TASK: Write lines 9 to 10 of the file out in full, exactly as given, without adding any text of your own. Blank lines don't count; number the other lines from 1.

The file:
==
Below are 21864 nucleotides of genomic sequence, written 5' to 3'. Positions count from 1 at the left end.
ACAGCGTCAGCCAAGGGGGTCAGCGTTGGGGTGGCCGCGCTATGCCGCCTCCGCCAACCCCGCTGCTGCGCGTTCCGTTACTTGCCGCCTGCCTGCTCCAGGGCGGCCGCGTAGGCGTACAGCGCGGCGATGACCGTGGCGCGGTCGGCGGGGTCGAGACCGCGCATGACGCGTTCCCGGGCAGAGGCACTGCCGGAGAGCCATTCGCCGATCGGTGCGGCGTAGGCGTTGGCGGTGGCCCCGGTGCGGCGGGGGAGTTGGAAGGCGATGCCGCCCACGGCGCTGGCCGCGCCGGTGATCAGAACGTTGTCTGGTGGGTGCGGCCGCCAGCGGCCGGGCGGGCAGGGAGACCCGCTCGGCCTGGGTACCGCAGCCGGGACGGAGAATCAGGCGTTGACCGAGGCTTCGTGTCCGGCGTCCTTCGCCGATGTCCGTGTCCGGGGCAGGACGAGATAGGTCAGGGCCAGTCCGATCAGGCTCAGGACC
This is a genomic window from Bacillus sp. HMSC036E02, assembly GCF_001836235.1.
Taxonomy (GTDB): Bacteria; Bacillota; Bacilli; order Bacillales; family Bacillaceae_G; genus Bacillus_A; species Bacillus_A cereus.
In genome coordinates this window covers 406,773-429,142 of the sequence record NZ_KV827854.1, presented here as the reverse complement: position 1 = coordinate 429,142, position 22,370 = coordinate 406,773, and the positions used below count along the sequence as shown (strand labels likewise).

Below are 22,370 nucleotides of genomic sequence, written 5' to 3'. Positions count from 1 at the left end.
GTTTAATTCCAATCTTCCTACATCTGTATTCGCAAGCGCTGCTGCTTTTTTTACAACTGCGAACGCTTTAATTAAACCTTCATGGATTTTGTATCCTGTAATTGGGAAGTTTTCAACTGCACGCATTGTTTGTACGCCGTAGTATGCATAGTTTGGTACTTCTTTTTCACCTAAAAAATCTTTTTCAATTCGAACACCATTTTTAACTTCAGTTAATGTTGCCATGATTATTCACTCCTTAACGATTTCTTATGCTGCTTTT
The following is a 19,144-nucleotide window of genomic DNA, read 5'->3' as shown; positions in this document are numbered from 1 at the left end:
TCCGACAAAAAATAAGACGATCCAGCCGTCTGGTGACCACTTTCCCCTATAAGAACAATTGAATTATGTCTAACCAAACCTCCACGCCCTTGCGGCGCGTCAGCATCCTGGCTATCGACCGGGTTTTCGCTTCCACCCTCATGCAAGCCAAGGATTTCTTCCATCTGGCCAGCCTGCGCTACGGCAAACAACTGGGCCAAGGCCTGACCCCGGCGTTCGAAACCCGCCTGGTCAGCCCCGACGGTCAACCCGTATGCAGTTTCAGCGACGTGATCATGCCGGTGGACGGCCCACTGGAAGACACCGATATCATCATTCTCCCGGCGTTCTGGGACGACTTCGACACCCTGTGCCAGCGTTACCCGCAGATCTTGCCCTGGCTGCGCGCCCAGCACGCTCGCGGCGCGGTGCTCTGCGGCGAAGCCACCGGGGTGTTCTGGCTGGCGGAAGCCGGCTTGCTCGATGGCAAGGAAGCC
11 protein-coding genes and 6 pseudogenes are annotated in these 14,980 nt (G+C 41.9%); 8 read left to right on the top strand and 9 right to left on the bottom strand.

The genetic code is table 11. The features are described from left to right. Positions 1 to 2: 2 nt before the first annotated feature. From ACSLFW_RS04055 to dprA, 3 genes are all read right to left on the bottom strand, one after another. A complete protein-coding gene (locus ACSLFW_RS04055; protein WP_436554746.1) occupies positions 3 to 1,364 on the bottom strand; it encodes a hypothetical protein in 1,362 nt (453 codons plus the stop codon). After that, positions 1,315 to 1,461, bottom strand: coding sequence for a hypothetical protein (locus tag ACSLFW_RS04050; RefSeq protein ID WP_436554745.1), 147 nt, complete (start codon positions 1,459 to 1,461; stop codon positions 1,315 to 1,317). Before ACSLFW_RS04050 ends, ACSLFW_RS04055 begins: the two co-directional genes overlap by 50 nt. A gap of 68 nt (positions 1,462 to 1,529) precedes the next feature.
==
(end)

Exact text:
TCCGACAAAAAATAAGACGATCCAGCCGTCTGGTGACCACTTTCCCCTATAAGAACAATTGAATTATGTCTAACCAAACCTCCACGCCCTTGCGGCGCGTCAGCATCCTGGCTATCGACCGGGTTTTCGCTTCCACCCTCATGCAAGCCAAGGATTTCTTCCATCTGGCCAGCCTGCGCTACGGCAAACAACTGGGCCAAGGCCTGACCCCGGCGTTCGAAACCCGCCTGGTCAGCCCCGACGGTCAACCCGTATGCAGTTTCAGCGACGTGATCATGCCGGTGGACGGCCCACTGGAAGACACCGATATCATCATTCTCCCGGCGTTCTGGGACGACTTCGACACCCTGTGCCAGCGTTACCCGCAGATCTTGCCCTGGCTGCGCGCCCAGCACGCTCGCGGCGCGGTGCTCTGCGGCGAAGCCACCGGGGTGTTCTGGCTGGCGGAAGCCGGCTTGCTCGATGGCAAGGAAGCC
11 protein-coding genes and 6 pseudogenes are annotated in these 14,980 nt (G+C 41.9%); 8 read left to right on the top strand and 9 right to left on the bottom strand.